US Open Note – Dollar bulls outperform as Wall Street prepares for another bumpy day


Christina Parthenidou, XM Investment Research Desk

US futures could face another red day; European stocks recover

Upbeat data releases continued to feed expectations of inflamed prices, and therefore an earlier monetary tightening on Monday, despite central banks using verbal intervention last week to play down any adjustment in their ultra-loose accommodative policy for the next couple of years.

The US 10-year Treasury yield pared earlier losses on Monday to rise as high as 1.6130%, signaling that the downside pressure on Wall Street may stay in play for now. Indeed, futures tracking the S&P 500 and Nasdaq 100 were warning about another bumpy day, ignoring the Senate’s approval of Biden’s $1.9 trillion stimulus plan over the weekend as the news were largely expected.

On the other hand, European indices were set to close with moderate gains as Europe is not as heavily weighted towards growth and overvalued tech stocks as the US is, although bond yields in the region remained elevated. Financial shares registered the most gains in the STOXX 600, bouncing by 1.55% on the day.

Dollar outperforms riskier currencies

The dollar continued to attract buying interest on the back of the reflation story, crawling above the 92.00 level against a basket of major indices. The rally against the safe-haven Japanese yen gained more steam, extending to a new 9-month high of 108.73, while the advance versus the risk-sensitive kiwi was the strongest during the day.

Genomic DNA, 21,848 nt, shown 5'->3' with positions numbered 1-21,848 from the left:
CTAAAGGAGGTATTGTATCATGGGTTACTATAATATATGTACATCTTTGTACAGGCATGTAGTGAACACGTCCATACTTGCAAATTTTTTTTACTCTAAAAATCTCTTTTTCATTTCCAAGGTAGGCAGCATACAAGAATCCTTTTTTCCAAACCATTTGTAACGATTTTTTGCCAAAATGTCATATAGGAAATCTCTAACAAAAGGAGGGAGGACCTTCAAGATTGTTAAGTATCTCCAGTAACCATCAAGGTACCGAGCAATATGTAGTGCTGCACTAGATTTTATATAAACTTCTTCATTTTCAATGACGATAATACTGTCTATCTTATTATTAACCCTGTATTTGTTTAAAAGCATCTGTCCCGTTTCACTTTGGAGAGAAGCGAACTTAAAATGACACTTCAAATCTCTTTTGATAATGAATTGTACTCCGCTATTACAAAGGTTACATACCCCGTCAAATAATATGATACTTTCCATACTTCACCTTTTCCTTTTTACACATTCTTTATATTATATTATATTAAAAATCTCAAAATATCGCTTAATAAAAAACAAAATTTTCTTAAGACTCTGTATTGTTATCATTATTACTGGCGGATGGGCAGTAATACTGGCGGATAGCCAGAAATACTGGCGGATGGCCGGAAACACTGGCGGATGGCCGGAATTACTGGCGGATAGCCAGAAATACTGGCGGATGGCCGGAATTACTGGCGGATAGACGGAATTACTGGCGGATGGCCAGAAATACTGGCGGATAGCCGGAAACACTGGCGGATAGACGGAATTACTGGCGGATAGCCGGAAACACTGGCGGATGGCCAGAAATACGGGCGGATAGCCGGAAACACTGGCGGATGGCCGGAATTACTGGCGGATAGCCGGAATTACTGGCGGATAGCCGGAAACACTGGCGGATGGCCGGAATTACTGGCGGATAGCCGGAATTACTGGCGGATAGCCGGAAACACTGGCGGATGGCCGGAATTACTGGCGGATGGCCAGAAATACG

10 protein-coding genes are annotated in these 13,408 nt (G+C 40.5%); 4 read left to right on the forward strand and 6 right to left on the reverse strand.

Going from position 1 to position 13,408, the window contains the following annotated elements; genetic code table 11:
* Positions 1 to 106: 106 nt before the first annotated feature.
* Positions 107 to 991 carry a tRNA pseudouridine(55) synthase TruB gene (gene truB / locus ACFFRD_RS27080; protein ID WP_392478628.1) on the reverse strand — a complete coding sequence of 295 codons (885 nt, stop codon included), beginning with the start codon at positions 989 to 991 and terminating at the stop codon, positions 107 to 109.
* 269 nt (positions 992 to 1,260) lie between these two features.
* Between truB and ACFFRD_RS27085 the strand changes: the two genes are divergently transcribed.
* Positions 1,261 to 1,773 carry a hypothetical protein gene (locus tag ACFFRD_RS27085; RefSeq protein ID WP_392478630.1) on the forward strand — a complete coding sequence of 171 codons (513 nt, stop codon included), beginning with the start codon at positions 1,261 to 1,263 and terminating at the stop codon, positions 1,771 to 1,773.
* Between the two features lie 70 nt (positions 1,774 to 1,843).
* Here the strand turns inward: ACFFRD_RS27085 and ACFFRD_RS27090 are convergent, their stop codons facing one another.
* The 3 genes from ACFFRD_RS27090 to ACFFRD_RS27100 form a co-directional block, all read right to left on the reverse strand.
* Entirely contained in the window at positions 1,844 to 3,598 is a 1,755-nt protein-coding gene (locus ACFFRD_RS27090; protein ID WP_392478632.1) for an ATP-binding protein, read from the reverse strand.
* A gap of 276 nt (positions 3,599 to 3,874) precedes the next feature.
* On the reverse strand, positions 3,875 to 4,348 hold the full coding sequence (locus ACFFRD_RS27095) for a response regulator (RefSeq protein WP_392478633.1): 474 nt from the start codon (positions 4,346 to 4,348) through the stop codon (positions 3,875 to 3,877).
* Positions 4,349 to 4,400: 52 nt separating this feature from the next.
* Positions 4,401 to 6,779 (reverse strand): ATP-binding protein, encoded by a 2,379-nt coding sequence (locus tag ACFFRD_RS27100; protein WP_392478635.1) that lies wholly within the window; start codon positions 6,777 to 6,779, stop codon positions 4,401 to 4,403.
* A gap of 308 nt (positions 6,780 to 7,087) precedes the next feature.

An outstanding upside surprise in the Eurozone’s Sentix index in March brightened the business outlook in the bloc today, though it was not enough to offset the strength in the dollar, with euro/dollar extending its sell-off to a three-month low of 1.1855. The pair, however, is trading within a key restrictive region and near the 200-day simple moving average (SMA), therefore an upside correction cannot be ruled out in the near term.

BoE Bailey comments on inflation

Meanwhile in the UK, the Bank of England’s governor Andrew Bailey speaking at a Resolution Foundation event, said that the risks are currently looking “increasingly two-sided”. From the one hand, the case of negative interest rates will remain an insurance tool in the event recovery disappoints, though whether the bank could hike its rates in response to a rapid increase in inflation pressures, the bank may seek clear evidence before it takes any action.

The headlines did not bring any volatility to the pound, with pound/dollar sidelining slightly above Friday’s one-month low of 1.3777. Euro/pound resumed its negative momentum below the 0.8600 support level, shifting the spotlight towards February’s low of 0.8538.